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Treatment of Metacarpal Fractures Using High Strength, Bioactive, Bioresorbable F-u-HA/PLLA Pins
Naoya Takada, MD1; Isato Sekiya, MD1; Yasuhiro Katsuda, MD1; Hideyuki Isozumi, MD1; Takanobu Otsuka, MD2
1Kainan Hospital, Yatomi, Japan; 2Nagoya City University, Nagoya, Japan

Introduction: K-wire fixation is the most common method of treating metacarpal fractures. However, removal operation of metallic implants is necessary once the fractures have healed. We used high-strength, bioactive, bioresorbable pins made of forged composites of unsintered hydroxyapatite particles/poly-L-lactide (F-u-HA/PLLA) for treating metacarpal fractures. This device has several advantages over existing bioresorbable polyglycolide (PGA) or PLLA devices: the radio-opacity of the device allows it to be observed in radiographic images, it exhibits good biocompatibility throughout the bioresorption process, and it binds directly to the surrounding bone without intervention of fibrous tissue. The purpose of this report is to present our surgical technique using F-u-HA/PLLA pins for metacarpal fractures, and to verify the advantages of this device using postoperative radiographs.
Materials & Methods: Under brachial plexus anesthesia, manual reduction of the fracture was performed under fluoroscopic control. A 1-cm longitudinal skin incision was made to expose the proximal part of the fractured metacarpal bone and an entry hole for the F-u-HA/PLLA pins was made by using a 2.4-mm k-wire. Two k-wires (diameters, 2 mm and 1.5 mm) were inserted into the medullary canal through the hole to fix the fracture temporarily. The 2.0-mm k-wire was removed and a 2.0-mm F-u-HA/PLLA pin was inserted into the intramedullary canal in which the 2.0-mm k-wire had been placed. The same procedure was used for the 1.5-mm F-u-HA/PLLA pin insertion. Five patients were treated using this method. Radiographs were evaluated for fracture healing, radio-opacity of the pins, and radiolucent zones around the pins. The range of motion of the fingers and the postoperative complications were assessed.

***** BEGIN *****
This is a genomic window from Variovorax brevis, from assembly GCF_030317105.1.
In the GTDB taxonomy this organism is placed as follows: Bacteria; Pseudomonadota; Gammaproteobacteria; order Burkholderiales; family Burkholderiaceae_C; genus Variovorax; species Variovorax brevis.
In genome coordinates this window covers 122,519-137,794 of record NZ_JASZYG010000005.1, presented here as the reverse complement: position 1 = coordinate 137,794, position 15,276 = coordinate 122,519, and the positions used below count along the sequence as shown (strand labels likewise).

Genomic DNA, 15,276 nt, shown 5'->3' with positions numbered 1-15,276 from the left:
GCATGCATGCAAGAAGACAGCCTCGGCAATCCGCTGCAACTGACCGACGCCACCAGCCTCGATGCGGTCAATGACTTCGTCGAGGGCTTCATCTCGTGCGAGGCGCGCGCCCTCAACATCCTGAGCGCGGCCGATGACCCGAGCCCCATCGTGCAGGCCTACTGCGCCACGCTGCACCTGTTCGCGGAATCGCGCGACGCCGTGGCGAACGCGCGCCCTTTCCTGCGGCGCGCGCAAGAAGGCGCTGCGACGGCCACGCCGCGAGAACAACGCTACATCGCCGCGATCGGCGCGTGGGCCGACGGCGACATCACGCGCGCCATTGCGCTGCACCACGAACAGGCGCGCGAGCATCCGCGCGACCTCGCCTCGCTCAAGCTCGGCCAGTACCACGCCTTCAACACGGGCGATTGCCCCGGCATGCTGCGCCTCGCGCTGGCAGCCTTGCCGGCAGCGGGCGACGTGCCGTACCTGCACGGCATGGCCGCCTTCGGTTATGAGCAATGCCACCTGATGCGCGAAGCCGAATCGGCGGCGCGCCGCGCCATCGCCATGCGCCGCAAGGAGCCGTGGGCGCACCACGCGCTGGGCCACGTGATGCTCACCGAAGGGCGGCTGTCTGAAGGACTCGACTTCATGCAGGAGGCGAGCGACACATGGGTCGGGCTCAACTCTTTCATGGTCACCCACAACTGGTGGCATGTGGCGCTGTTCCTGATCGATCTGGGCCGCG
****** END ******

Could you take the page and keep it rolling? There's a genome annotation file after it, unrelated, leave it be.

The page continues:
Results: All fractures were united. Shadows of all the pins were observed and there were no radiolucent zones around the pins at the final radiographic follow-up. Ranges of motion of all fingers were normal and postoperative complications were not observed in any of the patients.
Conclusions: The radio-opacity of F-u-HA/PLLA devices is a major advantage of this device. No radiolucent zones were present around the pins, no osteolysis was observed on postoperative radiographs, and there were no postoperative complications. Re-operation for removal was unnecessary. Open reduction and internal fixation using F-u-HA/PLLA pins offers several advantages in treating metacarpal fractures.


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